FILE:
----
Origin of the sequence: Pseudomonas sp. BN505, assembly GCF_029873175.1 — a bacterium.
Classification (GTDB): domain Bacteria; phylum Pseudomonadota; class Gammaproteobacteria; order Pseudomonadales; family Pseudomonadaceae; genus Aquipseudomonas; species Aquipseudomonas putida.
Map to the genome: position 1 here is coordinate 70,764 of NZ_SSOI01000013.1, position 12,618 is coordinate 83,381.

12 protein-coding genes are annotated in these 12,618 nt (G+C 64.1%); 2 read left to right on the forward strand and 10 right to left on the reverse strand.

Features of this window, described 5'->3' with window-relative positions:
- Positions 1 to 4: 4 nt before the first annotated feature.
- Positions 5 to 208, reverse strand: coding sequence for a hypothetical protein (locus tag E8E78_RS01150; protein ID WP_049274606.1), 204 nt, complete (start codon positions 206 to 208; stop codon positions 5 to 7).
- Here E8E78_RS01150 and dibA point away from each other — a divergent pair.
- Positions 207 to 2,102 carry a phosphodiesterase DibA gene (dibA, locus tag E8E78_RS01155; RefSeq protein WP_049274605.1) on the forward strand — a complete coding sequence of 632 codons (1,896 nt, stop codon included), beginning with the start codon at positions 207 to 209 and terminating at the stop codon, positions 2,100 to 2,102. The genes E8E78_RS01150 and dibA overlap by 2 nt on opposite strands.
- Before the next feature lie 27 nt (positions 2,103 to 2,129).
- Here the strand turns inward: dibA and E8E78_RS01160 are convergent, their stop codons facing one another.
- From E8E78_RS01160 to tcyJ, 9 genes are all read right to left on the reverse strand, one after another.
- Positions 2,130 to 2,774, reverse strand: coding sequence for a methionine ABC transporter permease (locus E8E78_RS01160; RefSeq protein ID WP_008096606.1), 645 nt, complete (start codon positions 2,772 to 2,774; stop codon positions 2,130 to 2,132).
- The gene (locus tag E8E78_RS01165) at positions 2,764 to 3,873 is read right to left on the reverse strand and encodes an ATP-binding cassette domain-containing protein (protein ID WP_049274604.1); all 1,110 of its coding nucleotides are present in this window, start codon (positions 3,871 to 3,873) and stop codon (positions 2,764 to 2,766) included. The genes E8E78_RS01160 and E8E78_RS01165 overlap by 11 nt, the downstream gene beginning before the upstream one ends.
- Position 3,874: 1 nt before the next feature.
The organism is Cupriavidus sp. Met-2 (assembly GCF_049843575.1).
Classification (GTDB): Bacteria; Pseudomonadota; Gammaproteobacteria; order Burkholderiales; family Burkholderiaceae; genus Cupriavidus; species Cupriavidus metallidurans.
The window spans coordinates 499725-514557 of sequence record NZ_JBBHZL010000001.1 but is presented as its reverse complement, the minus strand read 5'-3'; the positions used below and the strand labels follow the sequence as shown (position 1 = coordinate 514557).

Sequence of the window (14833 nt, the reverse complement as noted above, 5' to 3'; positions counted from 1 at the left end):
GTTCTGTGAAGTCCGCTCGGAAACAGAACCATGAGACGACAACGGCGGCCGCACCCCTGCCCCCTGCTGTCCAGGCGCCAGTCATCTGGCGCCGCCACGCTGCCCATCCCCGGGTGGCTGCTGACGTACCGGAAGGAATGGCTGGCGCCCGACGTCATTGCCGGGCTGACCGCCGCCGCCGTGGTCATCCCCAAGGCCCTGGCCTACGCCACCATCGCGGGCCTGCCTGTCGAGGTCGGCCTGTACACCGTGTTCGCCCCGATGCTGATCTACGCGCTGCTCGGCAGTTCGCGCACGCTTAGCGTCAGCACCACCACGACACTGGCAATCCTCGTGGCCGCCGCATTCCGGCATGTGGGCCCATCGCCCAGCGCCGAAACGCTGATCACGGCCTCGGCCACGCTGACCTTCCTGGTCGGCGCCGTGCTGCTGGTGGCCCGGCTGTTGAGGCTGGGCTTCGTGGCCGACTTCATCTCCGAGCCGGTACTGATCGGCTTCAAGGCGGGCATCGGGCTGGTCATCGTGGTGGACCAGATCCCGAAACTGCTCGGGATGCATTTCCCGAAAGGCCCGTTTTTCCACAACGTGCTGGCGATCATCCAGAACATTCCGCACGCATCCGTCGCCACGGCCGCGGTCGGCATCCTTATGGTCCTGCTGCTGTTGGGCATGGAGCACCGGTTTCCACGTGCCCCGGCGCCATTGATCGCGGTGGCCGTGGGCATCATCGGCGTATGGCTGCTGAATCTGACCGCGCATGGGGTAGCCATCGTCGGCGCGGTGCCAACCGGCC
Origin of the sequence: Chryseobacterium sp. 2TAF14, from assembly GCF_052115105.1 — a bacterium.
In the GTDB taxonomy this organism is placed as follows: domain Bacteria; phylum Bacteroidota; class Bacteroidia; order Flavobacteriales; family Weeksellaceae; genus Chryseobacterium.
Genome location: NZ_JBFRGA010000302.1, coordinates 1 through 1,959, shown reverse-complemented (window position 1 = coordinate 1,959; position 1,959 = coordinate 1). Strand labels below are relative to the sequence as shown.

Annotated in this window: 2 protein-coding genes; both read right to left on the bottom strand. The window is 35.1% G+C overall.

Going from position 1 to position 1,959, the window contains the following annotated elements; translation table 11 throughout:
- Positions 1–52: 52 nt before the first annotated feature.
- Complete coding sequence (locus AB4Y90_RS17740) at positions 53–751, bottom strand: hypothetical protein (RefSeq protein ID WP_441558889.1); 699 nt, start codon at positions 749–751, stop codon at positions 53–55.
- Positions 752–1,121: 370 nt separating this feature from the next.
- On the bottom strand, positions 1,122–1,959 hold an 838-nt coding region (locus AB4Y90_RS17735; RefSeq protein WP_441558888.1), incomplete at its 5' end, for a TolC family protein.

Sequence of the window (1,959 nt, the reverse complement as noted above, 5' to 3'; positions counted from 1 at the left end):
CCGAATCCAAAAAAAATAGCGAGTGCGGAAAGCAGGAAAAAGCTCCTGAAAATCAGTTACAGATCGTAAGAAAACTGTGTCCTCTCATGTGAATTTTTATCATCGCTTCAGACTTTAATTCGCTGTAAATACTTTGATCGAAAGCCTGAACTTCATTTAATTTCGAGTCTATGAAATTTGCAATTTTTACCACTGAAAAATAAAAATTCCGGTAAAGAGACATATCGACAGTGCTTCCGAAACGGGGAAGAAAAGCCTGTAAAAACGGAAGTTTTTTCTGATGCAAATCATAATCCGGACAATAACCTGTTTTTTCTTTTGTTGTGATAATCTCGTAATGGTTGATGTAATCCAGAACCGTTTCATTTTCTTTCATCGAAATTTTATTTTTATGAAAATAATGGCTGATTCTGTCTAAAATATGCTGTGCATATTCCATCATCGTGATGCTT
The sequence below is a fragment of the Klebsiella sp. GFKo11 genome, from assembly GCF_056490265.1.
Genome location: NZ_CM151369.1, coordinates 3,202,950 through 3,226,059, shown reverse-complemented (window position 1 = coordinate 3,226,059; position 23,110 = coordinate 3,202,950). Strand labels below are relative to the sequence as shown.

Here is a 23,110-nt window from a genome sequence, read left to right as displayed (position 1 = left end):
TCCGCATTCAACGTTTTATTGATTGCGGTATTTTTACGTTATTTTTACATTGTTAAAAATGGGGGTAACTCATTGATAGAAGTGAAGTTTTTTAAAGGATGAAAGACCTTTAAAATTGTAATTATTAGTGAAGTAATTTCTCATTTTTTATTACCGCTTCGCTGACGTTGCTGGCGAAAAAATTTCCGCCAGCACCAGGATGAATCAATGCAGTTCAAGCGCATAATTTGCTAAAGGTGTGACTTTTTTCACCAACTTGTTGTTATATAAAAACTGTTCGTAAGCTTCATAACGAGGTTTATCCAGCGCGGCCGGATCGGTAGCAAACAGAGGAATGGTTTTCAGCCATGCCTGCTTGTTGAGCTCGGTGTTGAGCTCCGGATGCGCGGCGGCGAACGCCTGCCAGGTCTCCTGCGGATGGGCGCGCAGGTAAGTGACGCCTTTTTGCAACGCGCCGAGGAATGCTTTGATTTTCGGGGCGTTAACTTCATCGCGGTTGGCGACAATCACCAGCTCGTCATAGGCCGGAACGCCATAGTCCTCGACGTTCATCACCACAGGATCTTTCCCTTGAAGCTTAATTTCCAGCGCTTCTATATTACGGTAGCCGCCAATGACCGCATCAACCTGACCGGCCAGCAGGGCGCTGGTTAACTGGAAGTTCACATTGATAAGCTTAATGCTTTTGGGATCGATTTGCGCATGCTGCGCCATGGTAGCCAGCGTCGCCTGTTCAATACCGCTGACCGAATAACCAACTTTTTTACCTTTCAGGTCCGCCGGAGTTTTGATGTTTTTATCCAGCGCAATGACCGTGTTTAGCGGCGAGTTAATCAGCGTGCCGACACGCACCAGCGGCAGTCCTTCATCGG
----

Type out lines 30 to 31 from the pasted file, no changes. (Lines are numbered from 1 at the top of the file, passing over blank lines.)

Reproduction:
Sequence of the window (1,959 nt, the reverse complement as noted above, 5' to 3'; positions counted from 1 at the left end):
CCGAATCCAAAAAAAATAGCGAGTGCGGAAAGCAGGAAAAAGCTCCTGAAAATCAGTTACAGATCGTAAGAAAACTGTGTCCTCTCATGTGAATTTTTATCATCGCTTCAGACTTTAATTCGCTGTAAATACTTTGATCGAAAGCCTGAACTTCATTTAATTTCGAGTCTATGAAATTTGCAATTTTTACCACTGAAAAATAAAAATTCCGGTAAAGAGACATATCGACAGTGCTTCCGAAACGGGGAAGAAAAGCCTGTAAAAACGGAAGTTTTTTCTGATGCAAATCATAATCCGGACAATAACCTGTTTTTTCTTTTGTTGTGATAATCTCGTAATGGTTGATGTAATCCAGAACCGTTTCATTTTCTTTCATCGAAATTTTATTTTTATGAAAATAATGGCTGATTCTGTCTAAAATATGCTGTGCATATTCCATCATCGTGATGCTT